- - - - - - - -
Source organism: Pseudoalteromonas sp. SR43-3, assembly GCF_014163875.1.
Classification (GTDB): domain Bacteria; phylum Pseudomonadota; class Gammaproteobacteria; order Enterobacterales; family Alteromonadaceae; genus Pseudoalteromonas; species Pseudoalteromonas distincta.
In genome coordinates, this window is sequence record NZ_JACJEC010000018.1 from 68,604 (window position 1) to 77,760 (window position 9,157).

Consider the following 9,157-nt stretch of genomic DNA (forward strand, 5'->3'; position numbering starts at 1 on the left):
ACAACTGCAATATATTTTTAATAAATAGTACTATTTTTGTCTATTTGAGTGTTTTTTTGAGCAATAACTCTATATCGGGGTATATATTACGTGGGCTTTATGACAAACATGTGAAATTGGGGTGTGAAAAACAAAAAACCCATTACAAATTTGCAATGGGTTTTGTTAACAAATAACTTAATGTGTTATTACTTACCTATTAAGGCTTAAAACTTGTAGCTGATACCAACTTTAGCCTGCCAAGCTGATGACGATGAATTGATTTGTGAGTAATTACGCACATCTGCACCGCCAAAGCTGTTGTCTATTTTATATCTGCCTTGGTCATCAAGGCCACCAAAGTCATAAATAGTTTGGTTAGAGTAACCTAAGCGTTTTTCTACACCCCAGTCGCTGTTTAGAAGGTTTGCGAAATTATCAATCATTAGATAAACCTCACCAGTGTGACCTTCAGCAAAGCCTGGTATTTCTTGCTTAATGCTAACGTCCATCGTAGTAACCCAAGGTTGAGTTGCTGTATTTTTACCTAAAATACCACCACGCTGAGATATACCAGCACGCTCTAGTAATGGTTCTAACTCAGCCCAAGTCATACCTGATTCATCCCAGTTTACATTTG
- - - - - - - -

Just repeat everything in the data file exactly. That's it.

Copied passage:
Source organism: Pseudoalteromonas sp. SR43-3, assembly GCF_014163875.1.
Classification (GTDB): domain Bacteria; phylum Pseudomonadota; class Gammaproteobacteria; order Enterobacterales; family Alteromonadaceae; genus Pseudoalteromonas; species Pseudoalteromonas distincta.
In genome coordinates, this window is sequence record NZ_JACJEC010000018.1 from 68,604 (window position 1) to 77,760 (window position 9,157).

Consider the following 9,157-nt stretch of genomic DNA (forward strand, 5'->3'; position numbering starts at 1 on the left):
ACAACTGCAATATATTTTTAATAAATAGTACTATTTTTGTCTATTTGAGTGTTTTTTTGAGCAATAACTCTATATCGGGGTATATATTACGTGGGCTTTATGACAAACATGTGAAATTGGGGTGTGAAAAACAAAAAACCCATTACAAATTTGCAATGGGTTTTGTTAACAAATAACTTAATGTGTTATTACTTACCTATTAAGGCTTAAAACTTGTAGCTGATACCAACTTTAGCCTGCCAAGCTGATGACGATGAATTGATTTGTGAGTAATTACGCACATCTGCACCGCCAAAGCTGTTGTCTATTTTATATCTGCCTTGGTCATCAAGGCCACCAAAGTCATAAATAGTTTGGTTAGAGTAACCTAAGCGTTTTTCTACACCCCAGTCGCTGTTTAGAAGGTTTGCGAAATTATCAATCATTAGATAAACCTCACCAGTGTGACCTTCAGCAAAGCCTGGTATTTCTTGCTTAATGCTAACGTCCATCGTAGTAACCCAAGGTTGAGTTGCTGTATTTTTACCTAAAATACCACCACGCTGAGATATACCAGCACGCTCTAGTAATGGTTCTAACTCAGCCCAAGTCATACCTGATTCATCCCAGTTTACATTTG